Letter to the editor: I am American
Posted March 8, 2011 at 8:57 pm in Opinion
My parents, who emigrated from India, raised me to respect the myriad of cultures that make up the distinct flavor of this country. They raised me to value American opportunities.
For 21 years I never doubted whether I belong. I never doubted my right to call America my home â until recently â when Andrew Breitbartâs calculated assault on multiculturalism at the USC College Republicans meeting [Feb. 16] left me in tears, feeling like my family and anyone like us is unwanted. He called multiculturalism a conspiracy, a fake American value.
He is wrong. Breitbartâs problem stems from the debate between pluralism and multiculturalism when in reality, multiculturalism is pluralism.
Pluralism represents that American assumption that immigrants would eventually disappear into âthe melting potâ of American ideas. Multiculturalism, on the other hand, is often misrepresented as the notion that immigrant groups refuse to be part of the wider community. Â Breitbartâs hostility stems from this misconception. His resentment dates back to the wartime refugees who were fleeing death during World War II.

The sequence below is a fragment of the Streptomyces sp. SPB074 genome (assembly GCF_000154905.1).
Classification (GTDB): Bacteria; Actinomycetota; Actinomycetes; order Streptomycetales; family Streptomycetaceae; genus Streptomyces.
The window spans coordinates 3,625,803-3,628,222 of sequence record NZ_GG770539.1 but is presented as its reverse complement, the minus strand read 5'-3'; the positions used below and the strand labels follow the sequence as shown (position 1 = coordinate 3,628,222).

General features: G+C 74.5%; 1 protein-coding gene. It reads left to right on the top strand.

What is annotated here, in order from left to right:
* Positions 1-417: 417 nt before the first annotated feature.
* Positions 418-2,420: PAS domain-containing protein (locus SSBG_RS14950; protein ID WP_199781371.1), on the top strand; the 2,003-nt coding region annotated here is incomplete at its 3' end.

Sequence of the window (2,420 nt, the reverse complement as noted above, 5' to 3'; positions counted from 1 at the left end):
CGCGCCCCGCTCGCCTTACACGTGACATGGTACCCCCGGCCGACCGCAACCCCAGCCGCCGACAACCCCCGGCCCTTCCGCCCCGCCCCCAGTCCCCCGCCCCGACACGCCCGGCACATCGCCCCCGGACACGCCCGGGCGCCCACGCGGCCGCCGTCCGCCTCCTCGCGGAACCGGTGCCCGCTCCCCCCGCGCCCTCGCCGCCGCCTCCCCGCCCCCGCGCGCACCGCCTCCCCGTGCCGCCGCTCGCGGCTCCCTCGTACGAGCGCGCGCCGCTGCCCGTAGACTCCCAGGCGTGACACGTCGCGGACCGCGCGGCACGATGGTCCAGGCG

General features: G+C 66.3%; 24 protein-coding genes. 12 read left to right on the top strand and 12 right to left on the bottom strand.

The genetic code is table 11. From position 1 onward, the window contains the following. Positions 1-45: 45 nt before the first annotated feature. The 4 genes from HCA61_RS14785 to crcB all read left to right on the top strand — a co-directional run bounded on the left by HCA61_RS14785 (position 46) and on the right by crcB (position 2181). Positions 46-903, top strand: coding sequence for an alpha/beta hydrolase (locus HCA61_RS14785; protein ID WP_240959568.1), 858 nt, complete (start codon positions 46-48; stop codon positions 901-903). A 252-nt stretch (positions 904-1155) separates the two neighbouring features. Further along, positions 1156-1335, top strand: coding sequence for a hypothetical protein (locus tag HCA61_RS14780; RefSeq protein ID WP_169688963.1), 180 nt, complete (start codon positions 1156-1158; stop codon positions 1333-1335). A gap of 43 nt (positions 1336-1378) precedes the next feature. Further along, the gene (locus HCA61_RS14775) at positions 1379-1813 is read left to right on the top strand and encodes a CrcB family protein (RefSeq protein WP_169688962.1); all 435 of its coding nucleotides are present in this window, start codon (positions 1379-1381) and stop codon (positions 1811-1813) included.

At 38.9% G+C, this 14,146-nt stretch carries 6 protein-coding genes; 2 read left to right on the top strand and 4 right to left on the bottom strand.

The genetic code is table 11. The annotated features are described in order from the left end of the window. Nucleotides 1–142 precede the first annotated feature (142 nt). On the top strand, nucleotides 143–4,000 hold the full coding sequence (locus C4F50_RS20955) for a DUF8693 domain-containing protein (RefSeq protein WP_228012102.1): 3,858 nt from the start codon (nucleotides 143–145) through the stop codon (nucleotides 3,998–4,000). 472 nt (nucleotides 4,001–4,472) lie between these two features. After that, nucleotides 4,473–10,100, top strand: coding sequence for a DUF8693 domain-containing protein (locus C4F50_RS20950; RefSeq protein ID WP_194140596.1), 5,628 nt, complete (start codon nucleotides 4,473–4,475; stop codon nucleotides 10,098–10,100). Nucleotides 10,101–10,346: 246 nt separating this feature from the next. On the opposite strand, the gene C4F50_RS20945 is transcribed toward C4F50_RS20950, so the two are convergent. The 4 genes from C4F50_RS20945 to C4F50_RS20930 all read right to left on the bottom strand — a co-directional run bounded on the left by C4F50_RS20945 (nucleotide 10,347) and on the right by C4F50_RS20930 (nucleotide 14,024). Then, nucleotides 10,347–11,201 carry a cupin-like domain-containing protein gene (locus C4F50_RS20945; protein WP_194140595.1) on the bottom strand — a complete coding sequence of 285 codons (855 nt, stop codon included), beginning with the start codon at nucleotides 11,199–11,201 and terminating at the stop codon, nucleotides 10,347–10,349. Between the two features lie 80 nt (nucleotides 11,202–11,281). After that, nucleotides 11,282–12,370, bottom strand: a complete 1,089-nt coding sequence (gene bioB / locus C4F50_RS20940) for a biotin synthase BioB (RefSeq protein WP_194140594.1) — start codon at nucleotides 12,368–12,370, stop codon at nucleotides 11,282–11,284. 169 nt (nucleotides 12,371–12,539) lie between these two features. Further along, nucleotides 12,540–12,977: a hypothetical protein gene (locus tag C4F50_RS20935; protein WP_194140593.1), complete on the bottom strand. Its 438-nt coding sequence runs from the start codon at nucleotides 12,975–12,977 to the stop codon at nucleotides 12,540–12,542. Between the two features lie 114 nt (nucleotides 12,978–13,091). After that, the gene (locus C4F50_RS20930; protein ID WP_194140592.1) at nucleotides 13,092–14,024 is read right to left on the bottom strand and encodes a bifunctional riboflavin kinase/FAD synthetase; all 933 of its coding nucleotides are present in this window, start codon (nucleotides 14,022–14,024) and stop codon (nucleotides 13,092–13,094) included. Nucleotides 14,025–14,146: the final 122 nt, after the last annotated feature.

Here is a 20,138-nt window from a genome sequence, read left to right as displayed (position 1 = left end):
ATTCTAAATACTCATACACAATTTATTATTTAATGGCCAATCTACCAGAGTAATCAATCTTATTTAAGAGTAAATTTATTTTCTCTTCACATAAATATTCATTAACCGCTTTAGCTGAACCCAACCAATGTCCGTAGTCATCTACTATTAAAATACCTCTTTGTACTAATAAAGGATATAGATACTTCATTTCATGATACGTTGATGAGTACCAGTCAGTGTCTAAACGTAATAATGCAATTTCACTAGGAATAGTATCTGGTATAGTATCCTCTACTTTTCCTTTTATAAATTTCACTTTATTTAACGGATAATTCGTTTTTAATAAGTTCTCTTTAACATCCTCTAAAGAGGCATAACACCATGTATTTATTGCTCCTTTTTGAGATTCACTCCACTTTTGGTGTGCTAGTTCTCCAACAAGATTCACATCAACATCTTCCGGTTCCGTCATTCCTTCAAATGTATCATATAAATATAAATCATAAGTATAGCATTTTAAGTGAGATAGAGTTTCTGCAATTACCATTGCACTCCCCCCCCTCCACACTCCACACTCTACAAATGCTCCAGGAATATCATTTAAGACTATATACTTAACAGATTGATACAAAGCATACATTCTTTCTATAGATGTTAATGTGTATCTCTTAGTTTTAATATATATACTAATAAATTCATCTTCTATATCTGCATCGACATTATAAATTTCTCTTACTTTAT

What Breitbart does not understand is that the immigrants back then, as well as the others that followed throughout the last century, wholeheartedly embraced their new land, working hard to be accepted and to achieve their American dreams, even at great costs. Yet, they also retained important parts of their culture that they then shared. Thus, the American people naturally adapted and expanded their horizons. I am proud of the rich perspectives and understanding that multiculturalism provides.
It took some time to fully recover from the shock of Breitbartâs words and repulsion in his face as he looked at me. But I am comforted by the Americans before me who were willing to accept and foster diversity as a quintessential American value.
We are America. Tell Mr. Breitbart I wonât be packing my bags anytime soon.
Senior, environmental studies